Starting July 16, 2022, people experiencing a mental health crisis no longer have to dial a ten-digit phone number or 911 for immediate help. There’s a new three-digit hotline: 988.

Having a number to call during a mental health emergency was critical when Angela Kimball’s son, Alex experienced a manic episode. “He was really paranoid,” Kimball said, “He was delusional. He had ripped out all the cabinets in the house.” A family friend called a local mental health hotline and a team of professionals arrived a short time later. “I was led by behavioral health clinicians who were so calm,” Kimball said, “No one’s worst day should stop them from living their best life.”

Experts believe 988 will help more people access that kind of support because it’s an easy number to remember, similarly to 911. The number aims to give callers with mental illness someone to talk to, someone to respond and a place to heal.

The new hotline would not necessarily lead to an interaction with police. Kimball, who is a mental health advocate with the group Inseparable explains, “Especially for communities of color relying on law enforcement can be so fraught and that’s why it’s really important for us as a nation to embrace 988.”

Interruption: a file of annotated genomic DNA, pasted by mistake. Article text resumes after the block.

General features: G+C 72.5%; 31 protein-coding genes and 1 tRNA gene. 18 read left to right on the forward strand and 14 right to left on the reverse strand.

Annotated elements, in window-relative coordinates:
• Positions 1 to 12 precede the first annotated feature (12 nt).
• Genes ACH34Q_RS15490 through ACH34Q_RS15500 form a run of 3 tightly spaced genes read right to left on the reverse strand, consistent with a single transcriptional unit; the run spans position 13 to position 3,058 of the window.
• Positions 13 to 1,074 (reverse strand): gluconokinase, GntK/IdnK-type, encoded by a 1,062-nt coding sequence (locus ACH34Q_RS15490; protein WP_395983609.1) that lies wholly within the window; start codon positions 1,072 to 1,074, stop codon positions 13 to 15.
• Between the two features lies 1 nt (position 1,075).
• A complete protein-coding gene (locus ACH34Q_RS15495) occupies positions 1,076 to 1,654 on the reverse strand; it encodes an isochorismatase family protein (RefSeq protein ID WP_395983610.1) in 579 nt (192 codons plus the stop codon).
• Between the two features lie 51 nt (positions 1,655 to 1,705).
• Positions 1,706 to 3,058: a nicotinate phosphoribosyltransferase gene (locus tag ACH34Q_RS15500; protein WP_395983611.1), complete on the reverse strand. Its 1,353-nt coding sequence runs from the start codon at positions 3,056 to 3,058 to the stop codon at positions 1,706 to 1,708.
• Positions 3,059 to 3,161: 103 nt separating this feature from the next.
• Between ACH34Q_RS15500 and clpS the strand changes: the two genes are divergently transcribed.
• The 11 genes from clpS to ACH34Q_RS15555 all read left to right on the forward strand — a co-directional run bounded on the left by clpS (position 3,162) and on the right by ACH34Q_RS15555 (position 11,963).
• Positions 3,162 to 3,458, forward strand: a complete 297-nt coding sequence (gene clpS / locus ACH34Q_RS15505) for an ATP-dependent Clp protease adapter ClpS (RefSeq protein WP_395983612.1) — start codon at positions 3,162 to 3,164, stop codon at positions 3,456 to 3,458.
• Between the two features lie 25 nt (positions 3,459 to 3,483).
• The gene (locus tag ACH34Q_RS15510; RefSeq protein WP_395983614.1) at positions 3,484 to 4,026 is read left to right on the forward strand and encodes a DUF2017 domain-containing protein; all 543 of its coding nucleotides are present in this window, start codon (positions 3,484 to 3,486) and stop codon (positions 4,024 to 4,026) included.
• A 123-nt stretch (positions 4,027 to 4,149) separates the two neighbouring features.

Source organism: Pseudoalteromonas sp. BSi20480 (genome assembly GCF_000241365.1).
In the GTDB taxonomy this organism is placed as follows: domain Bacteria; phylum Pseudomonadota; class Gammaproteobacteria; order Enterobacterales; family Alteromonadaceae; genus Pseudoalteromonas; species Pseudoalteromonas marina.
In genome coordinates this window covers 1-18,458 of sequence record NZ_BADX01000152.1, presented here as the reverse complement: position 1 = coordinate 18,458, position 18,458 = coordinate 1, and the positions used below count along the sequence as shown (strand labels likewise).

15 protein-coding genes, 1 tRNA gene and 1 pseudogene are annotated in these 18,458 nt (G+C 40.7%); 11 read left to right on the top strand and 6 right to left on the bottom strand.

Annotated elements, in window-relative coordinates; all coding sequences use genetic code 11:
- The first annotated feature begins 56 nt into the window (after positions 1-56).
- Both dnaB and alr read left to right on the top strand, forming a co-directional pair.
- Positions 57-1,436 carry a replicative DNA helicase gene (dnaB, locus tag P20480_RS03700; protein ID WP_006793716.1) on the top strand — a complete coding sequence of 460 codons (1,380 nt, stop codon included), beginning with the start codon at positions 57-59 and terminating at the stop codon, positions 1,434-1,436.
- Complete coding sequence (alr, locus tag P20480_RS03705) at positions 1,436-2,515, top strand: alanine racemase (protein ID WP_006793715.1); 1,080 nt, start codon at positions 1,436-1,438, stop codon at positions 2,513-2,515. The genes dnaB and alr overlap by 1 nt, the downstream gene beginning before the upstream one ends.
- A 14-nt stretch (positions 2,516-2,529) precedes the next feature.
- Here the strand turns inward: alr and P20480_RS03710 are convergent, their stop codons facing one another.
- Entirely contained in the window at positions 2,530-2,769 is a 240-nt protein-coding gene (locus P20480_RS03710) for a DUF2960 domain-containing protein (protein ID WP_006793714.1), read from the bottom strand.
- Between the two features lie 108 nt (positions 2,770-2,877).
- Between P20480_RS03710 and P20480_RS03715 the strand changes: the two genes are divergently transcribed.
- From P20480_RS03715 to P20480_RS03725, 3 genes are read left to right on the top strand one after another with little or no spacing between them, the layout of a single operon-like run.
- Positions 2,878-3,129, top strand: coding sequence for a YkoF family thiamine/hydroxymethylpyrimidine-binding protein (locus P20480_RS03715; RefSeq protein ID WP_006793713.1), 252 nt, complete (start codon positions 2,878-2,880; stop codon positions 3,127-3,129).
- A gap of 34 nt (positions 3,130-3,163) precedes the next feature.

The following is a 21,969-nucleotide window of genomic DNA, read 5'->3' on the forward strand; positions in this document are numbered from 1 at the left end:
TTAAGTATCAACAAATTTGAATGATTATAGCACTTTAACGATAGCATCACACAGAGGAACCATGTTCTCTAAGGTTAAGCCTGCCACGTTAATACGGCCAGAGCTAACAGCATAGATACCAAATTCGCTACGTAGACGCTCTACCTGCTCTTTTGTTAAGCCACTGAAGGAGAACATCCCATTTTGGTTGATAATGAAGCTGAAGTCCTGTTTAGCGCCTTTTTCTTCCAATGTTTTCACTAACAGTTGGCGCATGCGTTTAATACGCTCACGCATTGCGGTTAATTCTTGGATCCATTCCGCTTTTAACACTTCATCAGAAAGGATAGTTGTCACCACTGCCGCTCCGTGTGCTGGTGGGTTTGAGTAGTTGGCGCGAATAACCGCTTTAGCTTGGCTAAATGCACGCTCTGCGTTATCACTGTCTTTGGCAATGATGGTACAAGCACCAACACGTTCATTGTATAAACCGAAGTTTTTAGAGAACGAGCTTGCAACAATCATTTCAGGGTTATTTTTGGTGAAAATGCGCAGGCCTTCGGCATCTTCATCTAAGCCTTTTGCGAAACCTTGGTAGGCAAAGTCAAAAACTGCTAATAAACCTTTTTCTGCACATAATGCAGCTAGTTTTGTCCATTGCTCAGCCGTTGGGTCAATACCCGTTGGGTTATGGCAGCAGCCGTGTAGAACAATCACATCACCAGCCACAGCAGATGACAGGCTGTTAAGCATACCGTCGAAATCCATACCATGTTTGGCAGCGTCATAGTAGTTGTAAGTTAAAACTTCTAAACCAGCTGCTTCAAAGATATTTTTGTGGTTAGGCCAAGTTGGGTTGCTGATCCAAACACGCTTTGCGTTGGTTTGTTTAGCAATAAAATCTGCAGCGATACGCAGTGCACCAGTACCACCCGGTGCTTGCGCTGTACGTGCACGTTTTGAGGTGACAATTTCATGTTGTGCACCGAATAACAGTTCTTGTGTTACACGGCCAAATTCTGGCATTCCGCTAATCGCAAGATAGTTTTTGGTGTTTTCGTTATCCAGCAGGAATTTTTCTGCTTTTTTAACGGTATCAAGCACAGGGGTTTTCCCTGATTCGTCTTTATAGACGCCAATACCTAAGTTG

The new three digits would replace the National Suicide Lifeline. Suicide rates in the U.S. increased by 30% from the year 2000 to 2020, according to the CDC. And the risk is especially high for children, with experts warning the pandemic hit young people the hardest.

But there are concerns that more 988 calls could overwhelm call centers, already underfunded and understaffed in some states. In Illinois earlier this year, trained counselors were only able to pick up 1 in 5 calls locally. Diana Knaebe heads Memorial Behavioral Health in Springfield, Illinois that has a call center. “We may not be able to answer the phone on a regional level,” she says, “It may end up bouncing on to the statewide or to a national group.”

The Biden administration has invested 432 million dollars into strengthening and expanding the call center infrastructure, including funding directly to states. States are allowed to impose telecommunication fees to cover the remainder.